Legislation aimed at blocking the Department of Labor’s fiduciary rule hit the Senate on Thursday, mirroring a bipartisan initiative already moving ahead in the House of Representatives.
Senator Johnny Isakson (R-Ga.) introduced the Affordable Retirement Advice Protection Act, which would require Congress to approve any “investment advice rule proposed by the Obama administration,” according to a statement from the Congressmen’s office. The proposed legislation aims to amend the Employee Retirement Income Security Act of 1974 (ERISA), introducing a best interest standard for the entire financial services industry, both registered investment advisors and brokers.
The bill also seeks to implement rules requiring financial advisors to clearly communicate to clients all "key information" so they can make informed investment decisions and would penalize those advisors who violate investors’ trust.
“A comfortable retirement is part of the American Dream. Unfortunately, the fine print included in hundreds of pages of Department of Labor regulations that seek to redefine a single word would deny millions of Americans the chance to plan ahead,” Isakson said in a statement.
Isakson's Senate legislation mirrors H.R. 4293, Affordable Retirement Advice Protection Act, which the House Education and Workforce Committee passed on Tuesday by a vote of 22-14. Introduced in December by Reps Peter Roskam (R-Ill.) and Phil Roe (R-Tenn.), the bill would require Congress to approve the Department of Labor's fiduciary rule before it could be implemented. If they do not, the legislation proposes a new client best interest standard for the entire financial services industry, both registered investment advisors and brokers.
Additionally, the committee also passed H.R. 4294, the Strengthening Access to Valuable Education and Retirement Support (SAVERS) Act. That bill which would amend the tax code, is also designed to serve as an alternative to the Labor Department’s forthcoming rule.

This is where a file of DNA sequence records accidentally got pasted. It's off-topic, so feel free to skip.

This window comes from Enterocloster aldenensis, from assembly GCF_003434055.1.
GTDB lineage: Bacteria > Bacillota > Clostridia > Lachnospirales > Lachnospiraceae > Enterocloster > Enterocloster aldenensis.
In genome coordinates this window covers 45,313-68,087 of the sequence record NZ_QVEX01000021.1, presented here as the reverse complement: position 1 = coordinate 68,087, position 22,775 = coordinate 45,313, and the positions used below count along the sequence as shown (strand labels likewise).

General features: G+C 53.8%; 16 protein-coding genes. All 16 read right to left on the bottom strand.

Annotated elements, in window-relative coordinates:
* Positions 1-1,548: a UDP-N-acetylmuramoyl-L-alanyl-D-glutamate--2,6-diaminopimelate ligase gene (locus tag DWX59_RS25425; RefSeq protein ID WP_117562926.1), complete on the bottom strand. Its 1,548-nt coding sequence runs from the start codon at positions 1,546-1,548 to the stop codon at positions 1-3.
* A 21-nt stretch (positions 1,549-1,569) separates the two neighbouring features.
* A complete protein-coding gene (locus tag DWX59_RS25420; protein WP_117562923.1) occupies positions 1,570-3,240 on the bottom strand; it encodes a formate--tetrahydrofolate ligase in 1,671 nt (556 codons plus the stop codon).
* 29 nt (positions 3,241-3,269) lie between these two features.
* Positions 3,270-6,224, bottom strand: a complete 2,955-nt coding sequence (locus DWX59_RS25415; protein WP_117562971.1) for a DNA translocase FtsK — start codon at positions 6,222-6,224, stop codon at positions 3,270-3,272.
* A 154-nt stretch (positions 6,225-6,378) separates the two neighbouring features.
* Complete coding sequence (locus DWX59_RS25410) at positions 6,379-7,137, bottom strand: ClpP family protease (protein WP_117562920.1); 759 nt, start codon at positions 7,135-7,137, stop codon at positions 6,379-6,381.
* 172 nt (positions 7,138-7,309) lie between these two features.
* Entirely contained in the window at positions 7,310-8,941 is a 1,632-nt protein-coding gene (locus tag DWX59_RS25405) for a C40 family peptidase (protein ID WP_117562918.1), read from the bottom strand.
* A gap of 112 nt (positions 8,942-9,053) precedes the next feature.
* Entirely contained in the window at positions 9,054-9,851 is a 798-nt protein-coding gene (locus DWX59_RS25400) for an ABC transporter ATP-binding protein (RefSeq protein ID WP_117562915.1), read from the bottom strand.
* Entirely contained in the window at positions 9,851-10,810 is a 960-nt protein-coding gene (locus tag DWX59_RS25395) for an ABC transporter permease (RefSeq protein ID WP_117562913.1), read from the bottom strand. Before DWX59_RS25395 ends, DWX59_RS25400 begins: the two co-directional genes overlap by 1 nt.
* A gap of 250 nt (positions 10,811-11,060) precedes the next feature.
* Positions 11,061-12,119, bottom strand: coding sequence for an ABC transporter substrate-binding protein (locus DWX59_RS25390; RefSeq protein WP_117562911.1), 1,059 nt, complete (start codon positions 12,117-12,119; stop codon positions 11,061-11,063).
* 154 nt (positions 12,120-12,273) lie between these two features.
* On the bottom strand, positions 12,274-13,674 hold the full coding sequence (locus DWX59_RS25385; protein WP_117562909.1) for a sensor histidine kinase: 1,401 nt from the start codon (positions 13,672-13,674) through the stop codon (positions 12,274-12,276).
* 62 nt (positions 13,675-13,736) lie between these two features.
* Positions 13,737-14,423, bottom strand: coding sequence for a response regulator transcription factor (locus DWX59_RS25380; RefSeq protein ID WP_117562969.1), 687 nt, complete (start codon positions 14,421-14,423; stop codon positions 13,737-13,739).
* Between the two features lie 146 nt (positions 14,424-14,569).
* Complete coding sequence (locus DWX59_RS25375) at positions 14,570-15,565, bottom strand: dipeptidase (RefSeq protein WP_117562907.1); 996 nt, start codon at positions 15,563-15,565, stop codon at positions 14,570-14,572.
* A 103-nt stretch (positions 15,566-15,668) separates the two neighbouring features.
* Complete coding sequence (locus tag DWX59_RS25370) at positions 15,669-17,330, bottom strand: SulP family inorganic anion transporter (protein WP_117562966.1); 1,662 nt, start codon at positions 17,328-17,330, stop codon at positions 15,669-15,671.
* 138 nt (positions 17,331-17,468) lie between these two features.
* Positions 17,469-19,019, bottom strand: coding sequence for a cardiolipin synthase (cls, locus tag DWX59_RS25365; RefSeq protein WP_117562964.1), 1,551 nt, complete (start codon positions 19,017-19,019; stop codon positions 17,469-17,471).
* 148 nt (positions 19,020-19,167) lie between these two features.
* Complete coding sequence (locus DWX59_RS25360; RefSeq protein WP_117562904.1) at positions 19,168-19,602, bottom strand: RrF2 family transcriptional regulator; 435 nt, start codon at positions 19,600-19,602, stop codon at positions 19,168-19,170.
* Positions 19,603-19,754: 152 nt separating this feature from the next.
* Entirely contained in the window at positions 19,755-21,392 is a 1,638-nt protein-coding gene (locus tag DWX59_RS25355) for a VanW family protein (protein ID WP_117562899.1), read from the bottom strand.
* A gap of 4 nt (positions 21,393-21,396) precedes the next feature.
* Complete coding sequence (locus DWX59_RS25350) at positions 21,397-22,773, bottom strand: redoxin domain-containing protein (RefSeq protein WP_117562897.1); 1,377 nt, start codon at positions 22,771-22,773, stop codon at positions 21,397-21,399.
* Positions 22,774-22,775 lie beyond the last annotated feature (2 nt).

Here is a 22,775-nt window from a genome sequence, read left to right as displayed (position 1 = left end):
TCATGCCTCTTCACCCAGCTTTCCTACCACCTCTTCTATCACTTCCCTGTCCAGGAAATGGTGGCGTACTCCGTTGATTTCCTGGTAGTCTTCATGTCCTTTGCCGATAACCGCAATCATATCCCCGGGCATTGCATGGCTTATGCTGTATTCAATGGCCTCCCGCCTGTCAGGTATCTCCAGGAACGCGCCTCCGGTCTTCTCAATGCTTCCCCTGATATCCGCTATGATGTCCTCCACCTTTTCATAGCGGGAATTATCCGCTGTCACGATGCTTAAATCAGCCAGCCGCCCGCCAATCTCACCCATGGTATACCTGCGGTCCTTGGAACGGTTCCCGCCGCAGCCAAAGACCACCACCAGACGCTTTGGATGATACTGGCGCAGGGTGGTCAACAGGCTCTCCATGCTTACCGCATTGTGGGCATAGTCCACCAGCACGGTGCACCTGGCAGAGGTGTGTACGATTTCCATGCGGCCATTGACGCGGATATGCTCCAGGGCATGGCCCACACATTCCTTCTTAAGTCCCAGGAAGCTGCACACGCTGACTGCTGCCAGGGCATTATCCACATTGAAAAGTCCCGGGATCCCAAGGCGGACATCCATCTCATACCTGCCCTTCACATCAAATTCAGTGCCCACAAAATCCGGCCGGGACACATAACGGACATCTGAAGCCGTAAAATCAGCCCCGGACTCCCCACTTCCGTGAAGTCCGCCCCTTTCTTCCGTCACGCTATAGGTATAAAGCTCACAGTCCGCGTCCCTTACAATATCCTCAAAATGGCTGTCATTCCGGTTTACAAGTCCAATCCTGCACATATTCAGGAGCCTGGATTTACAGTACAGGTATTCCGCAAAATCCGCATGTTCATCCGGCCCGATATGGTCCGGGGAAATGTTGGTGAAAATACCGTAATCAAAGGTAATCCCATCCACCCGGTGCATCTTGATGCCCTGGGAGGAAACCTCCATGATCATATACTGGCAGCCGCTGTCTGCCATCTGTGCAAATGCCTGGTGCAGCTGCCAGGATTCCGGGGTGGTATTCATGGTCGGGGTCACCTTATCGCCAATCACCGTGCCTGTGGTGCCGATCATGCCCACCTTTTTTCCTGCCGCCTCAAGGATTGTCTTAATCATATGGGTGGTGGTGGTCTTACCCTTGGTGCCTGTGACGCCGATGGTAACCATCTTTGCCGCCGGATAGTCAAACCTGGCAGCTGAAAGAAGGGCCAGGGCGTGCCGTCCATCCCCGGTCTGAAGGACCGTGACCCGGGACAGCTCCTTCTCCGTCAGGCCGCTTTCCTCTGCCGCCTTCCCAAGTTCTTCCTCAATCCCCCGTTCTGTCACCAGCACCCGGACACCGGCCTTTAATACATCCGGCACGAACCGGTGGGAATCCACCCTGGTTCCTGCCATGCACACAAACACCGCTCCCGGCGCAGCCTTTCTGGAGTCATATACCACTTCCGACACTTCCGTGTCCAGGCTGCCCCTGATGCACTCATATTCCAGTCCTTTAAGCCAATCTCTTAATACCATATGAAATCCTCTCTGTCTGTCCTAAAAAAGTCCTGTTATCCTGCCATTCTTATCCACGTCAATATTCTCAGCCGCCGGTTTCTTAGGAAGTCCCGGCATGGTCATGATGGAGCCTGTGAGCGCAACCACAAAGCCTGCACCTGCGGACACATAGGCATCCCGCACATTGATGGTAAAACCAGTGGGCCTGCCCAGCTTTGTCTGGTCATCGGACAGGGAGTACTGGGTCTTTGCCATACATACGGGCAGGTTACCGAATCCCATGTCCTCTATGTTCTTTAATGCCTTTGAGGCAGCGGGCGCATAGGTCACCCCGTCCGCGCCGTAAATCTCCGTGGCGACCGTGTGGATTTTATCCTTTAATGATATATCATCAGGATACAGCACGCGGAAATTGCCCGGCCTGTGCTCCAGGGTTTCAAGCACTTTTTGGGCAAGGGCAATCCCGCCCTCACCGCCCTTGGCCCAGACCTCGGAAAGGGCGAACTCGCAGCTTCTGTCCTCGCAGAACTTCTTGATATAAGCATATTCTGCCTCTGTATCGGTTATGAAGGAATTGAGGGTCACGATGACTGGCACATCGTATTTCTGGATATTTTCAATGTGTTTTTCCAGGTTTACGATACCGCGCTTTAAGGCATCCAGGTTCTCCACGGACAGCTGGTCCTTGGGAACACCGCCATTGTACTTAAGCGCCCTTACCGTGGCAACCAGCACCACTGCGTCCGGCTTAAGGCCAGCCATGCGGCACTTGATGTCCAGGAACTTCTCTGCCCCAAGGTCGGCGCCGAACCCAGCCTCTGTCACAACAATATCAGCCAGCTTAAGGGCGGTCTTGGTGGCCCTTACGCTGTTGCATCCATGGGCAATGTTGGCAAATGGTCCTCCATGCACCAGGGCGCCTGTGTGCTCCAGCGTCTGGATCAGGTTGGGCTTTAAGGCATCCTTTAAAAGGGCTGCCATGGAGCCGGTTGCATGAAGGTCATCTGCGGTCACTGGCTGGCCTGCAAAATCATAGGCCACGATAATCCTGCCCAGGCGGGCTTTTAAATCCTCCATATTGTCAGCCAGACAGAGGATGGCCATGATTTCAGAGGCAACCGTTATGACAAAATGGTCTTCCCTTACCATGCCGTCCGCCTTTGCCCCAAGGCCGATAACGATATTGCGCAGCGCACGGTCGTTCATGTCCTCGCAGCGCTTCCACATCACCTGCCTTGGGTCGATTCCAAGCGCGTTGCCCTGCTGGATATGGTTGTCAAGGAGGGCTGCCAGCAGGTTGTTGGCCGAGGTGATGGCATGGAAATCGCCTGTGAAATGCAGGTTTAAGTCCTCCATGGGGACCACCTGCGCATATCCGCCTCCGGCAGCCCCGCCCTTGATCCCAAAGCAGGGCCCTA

In addition to Isakson's bill, Roy Blunt (R-Mo.) also introduced a secondary bill, the Retail Investor Protection Act, which would prevent the Labor Department from moving forward. It's similar to the legislation introduced by Rep. Ann Wagner (R-Mo.), which the House passed in October.
But even if legislation passes both the House and Senate, it may be too little, too late as President Barack Obama has vowed to veto any legislation aimed at delaying or rolling back the Labor Department’s rule.
The Labor Department sent its finalized fiduciary rule to the Office of Budget and Management last Thursday for review and approval. The agency has up to 90 days to process the rule, although many are predicting it will receive an expedited review.
While no one is certain of what the new rule will look like until after OMB review, it’s expected to require advisors overseeing retirement plans to act under a fiduciary standard, putting client interests ahead of all other considerations when making investment recommendations on accounts covered under the Employee Retirement Income Security Act.
But not everyone is waiting patiently until the OMB review is complete. Congressman Jared Polis (D-Colo.) sent a letter earlier this week to the agency requesting a “private and secure viewing of the rule that was submitted by the Department of Labor to OMB for me and for these other interested members of Congress.”
“There is no statute preventing this request, and in light of the precedent of members of Congress having the opportunity to view highly classified documents, including international agreements during active negotiations, I trust that you will respond promptly and positively to this request and I look forward to setting up a time,” the letter says.
Rep. Polis' office did not immediately respond to requests for comment on Thursday.
Updated 9:55 a.m. to include additional clarification regarding Blunt's legislation.